Once the burr hole is made, the surgeon inserts the electrode. Small electric currents from the electrode are used to more precisely locate the target. This is harmless, but may cause twitching, light flashes, or other sensations. A contrast dye may also be injected into the spinal fluid, which allows the surgeon to visualize the brain's structure using one or more imaging techniques. The patient will be asked to make various movements to assist in determining the location of the electrode.

The electrode is connected by a wire to an implanted pulse generator. This wire is placed under the scalp and skin. A small incision is made in the area of the collarbone, and the pulse generator is placed there. This portion of the procedure is performed under general anesthesia.


Diagnosis/Preparation

DBS for Parkinson's disease is considered as an option in a patient who is still responsive to levodopa (used to treat symptoms) but has developed motor complications. These include the rapid loss of benefit from a single dose (wearing off), unpredictable fluctuations in benefit (on-off), and uncontrolled abnormal movements (dyskinesias). Essential tremor patients who are candidates for surgery are those whose tremor is unsatisfactorily controlled by medications and whose tremor significantly impairs activities of daily living. Similar criteria apply for dystonia patients.

The patient who is a candidate for DBS discusses all the surgical options with his neurologist before deciding on deep brain stimulation. A full understanding of the risks and potential benefits must be understood before consenting to the surgery.

The patient will undergo a variety of medical tests, and one or more types of neuroimaging procedures, including MRI, CT scanning, angiography (imaging the brain's blood vessels) and ventriculography (imaging the brain's ventricles). On the day of the surgery, the stereotactic frame is fixed to the patient's head. A local anesthetic is used at the four sites where the frame's pins contact the head; there may nonetheless be some initial discomfort. A final MRI is done with the frame in place, to set the coordinates of the targeted area of the brain in relation to the frame.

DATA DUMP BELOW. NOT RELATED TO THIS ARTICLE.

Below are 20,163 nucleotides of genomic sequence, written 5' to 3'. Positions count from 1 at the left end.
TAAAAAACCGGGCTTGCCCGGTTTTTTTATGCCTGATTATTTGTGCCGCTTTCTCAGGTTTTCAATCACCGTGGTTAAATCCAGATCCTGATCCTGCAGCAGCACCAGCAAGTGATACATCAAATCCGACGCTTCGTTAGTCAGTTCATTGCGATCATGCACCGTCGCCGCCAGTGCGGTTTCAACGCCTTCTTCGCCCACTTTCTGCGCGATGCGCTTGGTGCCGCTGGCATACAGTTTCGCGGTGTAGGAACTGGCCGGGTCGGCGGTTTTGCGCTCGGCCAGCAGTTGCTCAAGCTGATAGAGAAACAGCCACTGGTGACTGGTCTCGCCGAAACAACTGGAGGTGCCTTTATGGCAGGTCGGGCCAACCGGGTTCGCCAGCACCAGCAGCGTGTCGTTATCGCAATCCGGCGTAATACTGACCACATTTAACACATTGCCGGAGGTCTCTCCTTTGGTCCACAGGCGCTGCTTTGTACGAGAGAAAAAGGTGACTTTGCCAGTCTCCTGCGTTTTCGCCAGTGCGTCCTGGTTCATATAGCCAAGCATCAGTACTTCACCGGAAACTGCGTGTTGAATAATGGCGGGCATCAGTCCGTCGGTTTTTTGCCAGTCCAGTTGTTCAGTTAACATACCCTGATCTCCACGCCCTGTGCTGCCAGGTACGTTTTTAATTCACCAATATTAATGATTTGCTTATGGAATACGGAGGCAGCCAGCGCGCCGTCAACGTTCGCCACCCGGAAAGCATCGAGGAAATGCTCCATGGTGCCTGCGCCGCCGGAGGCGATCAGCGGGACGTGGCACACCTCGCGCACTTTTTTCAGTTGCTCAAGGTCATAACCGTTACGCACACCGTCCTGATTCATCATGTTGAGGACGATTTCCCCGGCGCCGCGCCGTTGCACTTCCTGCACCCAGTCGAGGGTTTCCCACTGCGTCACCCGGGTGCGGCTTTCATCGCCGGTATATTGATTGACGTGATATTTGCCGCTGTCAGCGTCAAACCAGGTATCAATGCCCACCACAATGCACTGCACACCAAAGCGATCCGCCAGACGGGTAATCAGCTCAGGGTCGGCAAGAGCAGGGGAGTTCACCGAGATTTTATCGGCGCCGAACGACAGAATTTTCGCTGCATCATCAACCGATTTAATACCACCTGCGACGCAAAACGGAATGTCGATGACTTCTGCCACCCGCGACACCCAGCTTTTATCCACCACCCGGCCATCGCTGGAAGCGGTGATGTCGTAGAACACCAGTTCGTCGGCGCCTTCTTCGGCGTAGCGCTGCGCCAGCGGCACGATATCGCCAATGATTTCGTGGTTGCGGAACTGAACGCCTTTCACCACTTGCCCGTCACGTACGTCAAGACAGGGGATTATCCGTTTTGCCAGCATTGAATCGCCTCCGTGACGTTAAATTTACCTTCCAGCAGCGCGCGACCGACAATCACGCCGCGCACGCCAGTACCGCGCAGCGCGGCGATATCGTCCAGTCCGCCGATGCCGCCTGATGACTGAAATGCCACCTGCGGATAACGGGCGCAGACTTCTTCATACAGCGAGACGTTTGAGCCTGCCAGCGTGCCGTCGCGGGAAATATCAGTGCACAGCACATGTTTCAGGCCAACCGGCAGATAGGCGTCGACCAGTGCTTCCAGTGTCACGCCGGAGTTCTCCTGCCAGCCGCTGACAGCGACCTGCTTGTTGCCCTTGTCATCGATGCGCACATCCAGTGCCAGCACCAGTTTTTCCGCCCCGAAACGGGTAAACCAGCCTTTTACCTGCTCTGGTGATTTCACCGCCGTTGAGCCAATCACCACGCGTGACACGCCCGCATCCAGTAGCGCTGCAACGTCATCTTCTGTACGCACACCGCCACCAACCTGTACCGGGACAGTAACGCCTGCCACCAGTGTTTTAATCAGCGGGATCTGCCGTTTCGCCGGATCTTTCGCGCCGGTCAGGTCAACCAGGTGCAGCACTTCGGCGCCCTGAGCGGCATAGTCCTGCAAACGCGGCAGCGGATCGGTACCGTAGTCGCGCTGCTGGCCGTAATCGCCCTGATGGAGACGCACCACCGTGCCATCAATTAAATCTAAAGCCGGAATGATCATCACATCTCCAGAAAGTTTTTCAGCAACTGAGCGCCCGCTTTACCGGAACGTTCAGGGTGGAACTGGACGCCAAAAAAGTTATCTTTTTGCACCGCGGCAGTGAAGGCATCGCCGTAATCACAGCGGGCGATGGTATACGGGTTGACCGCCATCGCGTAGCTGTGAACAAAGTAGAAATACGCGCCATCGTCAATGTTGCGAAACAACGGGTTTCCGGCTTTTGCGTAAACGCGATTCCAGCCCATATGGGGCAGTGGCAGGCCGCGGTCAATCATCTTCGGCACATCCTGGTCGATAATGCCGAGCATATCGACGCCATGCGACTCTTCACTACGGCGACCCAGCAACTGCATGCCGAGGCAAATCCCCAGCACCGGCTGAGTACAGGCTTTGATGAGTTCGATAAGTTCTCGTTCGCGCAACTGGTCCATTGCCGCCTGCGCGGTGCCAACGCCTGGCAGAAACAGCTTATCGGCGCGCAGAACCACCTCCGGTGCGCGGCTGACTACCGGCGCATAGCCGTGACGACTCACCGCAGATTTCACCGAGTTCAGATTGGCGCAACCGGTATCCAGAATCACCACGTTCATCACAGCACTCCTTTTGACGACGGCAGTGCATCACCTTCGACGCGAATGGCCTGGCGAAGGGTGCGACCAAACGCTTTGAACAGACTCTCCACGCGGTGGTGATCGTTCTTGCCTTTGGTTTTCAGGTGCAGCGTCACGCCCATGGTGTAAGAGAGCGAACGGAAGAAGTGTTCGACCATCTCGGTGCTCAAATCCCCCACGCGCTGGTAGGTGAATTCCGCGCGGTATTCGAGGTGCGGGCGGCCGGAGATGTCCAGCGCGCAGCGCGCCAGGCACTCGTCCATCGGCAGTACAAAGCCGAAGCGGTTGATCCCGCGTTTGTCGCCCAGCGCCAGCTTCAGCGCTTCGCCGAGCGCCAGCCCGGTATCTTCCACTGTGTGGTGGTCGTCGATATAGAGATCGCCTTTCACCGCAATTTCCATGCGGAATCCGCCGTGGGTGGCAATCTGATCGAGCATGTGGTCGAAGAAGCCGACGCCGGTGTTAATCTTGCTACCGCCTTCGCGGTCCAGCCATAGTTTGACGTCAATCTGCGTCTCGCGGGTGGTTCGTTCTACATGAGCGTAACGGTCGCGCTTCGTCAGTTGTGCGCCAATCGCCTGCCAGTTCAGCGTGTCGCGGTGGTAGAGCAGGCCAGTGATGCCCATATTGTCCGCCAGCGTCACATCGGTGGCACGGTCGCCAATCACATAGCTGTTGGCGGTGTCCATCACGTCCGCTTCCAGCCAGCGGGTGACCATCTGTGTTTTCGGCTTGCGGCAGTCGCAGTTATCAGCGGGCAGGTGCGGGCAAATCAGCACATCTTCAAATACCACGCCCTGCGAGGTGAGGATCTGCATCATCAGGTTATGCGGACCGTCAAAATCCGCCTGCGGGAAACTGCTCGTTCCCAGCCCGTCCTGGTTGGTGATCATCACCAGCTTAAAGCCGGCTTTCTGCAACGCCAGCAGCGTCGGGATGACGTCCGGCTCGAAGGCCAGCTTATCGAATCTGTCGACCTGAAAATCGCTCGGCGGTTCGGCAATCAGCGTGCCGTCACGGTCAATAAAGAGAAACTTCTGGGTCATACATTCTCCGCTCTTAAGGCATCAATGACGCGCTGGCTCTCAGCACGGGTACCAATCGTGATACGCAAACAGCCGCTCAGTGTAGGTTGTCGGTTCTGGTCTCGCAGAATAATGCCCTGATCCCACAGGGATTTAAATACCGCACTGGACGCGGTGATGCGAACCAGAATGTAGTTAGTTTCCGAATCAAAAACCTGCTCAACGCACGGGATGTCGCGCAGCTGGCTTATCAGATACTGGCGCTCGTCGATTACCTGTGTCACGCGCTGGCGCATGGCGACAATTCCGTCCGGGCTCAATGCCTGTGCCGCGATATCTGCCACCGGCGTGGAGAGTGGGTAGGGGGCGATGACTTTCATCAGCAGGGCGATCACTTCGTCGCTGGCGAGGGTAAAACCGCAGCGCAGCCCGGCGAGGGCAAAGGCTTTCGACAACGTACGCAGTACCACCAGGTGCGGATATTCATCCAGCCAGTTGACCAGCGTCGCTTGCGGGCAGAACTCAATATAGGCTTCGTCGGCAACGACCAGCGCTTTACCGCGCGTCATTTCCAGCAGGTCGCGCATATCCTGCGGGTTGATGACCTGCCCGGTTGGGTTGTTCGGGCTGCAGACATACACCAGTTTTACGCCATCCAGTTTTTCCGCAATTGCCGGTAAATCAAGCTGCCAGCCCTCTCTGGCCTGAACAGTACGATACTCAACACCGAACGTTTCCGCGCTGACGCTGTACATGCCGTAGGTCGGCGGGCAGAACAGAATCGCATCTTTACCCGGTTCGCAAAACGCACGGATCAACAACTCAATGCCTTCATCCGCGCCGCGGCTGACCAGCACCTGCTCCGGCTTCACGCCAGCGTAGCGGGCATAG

The patient will receive a mild sedative to ease the anxiety of the procedure. Once the electrodes are positioned, the patient receives general anesthetic to implant the pulse generator.


Aftercare

The procedure is lengthy, and the patient will require a short hospital stay afterward to recover from the surgery. Following the procedure itself, the patient meets several times with the neurologist to adjust the stimulation. The pulse generator is programmable, and can be fine-tuned to the patient's particular needs. This can provide a higher degree of symptom relief than lesioning surgeries, but requires repeated visits to the neurologist. Pulse generator batteries must be replaced every three to five years. This is done with a small incision as an outpatient procedure. Since the generator is in the chest area, no additional brain surgery is required.

The patient's medications are adjusted after surgery, with a reduction in levodopa likely in most patients who receive DBS of the subthalamic nucleus.


Risks

Deep brain stimulation entails several risks. There are acute surgical risks, including hemorrhage and infection, and the risks of general anesthesia. The electrodes can be placed too close to other brain regions, which can lead to visual defects, speech problems, and other complications. These may be partially avoided by adjusting the stimulation settings after the procedure. Because a device is left implanted under the skin, there is the risk of breakage or malfunction, which requires surgical removal.